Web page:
CONTACT: Sarah Potter
Vol. 47, No. 56
August 20, 2013
State Board of Education Starts Long-Term Planning in Unaccredited Districts
Department selected CEE-Trust to develop plan for serving children in struggling districts
Today the State Board of Education approved the Missouri Department of Elementary and Secondary Education’s recommendation of developing a plan to direct the transformation of failing school districts in the state. The Department issued an invitation for bid last month for comprehensive analyses of school system challenges in unaccredited districts with the aim of developing strategies that will deliver dramatic improvement in student performance.
“All children in Missouri deserve access to a high quality education,” said Chris L. Nicastro, commissioner of education at the Department of Elementary and Secondary Education. “The state and the local communities need to act together in a comprehensive, systemic way to transform unaccredited districts for sustained improvement that prepares every child in Missouri for success after graduation.”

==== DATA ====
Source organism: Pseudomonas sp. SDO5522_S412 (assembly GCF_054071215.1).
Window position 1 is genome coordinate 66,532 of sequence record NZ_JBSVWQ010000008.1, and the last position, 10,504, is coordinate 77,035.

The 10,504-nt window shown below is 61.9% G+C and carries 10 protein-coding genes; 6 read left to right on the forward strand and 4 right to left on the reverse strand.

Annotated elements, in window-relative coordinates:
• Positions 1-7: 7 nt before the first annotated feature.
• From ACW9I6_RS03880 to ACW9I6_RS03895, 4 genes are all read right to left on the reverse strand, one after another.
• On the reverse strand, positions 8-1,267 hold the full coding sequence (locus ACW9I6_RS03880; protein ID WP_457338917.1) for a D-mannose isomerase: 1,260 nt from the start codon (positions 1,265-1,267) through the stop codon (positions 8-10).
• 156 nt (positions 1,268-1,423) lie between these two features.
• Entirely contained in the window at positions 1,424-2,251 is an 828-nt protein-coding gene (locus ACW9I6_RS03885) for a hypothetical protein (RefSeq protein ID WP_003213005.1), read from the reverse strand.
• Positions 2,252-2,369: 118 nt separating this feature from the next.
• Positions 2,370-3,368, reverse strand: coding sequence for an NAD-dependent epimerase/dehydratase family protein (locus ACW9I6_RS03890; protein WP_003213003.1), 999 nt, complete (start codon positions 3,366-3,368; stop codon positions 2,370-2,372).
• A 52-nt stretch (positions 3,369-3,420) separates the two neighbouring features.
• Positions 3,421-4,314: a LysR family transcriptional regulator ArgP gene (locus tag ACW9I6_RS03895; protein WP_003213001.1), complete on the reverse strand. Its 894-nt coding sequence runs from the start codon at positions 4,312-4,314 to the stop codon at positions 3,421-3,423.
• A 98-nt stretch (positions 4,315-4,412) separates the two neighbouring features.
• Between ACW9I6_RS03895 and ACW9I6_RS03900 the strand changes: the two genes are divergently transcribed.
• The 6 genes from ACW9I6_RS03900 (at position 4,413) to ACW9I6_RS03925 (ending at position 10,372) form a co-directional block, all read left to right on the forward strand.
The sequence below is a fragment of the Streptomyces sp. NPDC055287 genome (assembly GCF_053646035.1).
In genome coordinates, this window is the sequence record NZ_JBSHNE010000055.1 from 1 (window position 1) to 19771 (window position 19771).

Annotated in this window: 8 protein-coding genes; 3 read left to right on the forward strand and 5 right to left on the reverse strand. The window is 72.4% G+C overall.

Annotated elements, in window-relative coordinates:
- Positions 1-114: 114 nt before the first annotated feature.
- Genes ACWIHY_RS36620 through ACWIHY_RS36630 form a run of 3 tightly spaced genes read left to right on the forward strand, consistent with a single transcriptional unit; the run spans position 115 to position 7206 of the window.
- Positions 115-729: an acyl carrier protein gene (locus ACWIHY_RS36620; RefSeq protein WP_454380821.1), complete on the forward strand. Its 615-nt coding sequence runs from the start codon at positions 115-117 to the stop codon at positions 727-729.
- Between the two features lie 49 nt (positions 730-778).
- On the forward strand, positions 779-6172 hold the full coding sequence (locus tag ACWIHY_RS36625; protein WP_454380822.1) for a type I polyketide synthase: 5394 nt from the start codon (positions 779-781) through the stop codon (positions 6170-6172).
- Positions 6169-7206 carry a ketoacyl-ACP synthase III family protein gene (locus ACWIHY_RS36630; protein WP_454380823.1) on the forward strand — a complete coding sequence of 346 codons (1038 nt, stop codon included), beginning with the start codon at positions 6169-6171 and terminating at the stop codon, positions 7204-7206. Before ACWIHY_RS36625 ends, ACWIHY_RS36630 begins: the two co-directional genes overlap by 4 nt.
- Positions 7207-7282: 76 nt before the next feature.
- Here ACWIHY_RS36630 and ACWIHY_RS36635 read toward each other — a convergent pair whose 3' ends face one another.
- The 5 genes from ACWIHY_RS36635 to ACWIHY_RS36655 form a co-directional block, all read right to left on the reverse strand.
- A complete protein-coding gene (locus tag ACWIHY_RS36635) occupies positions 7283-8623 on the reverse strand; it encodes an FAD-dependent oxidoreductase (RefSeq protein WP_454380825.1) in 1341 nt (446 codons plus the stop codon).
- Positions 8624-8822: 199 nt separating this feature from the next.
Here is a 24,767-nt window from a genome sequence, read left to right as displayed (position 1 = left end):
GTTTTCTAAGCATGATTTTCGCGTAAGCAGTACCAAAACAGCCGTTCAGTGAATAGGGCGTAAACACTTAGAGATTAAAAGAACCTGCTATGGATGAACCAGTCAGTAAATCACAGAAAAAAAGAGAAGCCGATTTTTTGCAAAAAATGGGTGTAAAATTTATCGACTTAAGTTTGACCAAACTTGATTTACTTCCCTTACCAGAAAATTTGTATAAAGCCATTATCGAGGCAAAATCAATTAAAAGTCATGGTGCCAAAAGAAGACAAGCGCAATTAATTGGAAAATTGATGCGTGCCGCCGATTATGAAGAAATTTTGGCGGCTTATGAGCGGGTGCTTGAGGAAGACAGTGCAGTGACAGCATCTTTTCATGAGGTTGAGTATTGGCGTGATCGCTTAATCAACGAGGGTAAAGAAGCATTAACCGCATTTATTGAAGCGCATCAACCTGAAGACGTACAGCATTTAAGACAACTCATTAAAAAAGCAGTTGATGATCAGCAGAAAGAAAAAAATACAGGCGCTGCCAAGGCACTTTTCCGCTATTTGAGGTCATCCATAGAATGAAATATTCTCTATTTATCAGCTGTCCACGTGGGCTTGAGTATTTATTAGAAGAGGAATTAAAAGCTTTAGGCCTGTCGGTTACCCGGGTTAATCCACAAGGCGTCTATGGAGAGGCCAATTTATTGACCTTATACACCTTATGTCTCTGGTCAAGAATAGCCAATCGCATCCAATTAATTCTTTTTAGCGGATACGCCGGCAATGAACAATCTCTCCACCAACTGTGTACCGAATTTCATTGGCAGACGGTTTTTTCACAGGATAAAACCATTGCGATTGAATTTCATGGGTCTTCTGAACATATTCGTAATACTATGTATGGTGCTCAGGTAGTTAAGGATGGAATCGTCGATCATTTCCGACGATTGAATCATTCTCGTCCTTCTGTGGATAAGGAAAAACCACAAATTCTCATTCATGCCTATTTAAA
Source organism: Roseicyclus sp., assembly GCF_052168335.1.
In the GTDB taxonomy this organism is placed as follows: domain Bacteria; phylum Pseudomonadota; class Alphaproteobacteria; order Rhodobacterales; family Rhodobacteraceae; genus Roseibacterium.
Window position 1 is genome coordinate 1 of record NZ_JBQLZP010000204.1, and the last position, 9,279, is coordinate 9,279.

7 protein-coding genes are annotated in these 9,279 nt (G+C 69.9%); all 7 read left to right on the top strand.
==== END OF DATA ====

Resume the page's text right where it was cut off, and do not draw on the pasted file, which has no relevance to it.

The Department is considering options to address chronic under-performance in Kansas City, Riverview Gardens, Normandy and other struggling school districts in the state. To act effectively, the state needs an intensive, broad analysis of the school systems’ challenges, focusing on contributing factors such as governance, educator quality, and operational practices and policies.
The Department issued an invitation for bid last month and has selected CEE-Trust (the Cities for Education Entrepreneurship Trust) to conduct the analysis in the Kansas City Public Schools. They will provide recommendations for state action to transform district policies, practices, systems, and governance (where deemed necessary) in ways that carry the potential to lead to dramatically improved student outcomes that are sustained over time. CEE-Trust is one of the nation’s leading experts on city-focused education reform strategies, and leads a network of 33 independent education reform organizations in 26 cities across the country. Their work will include a review of the conditions that enable high performing urban schools in Missouri and across the country and will culminate in a report containing recommendations for the transformation of educational services for the children of Kansas City that can be adapted for other struggling districts across the state.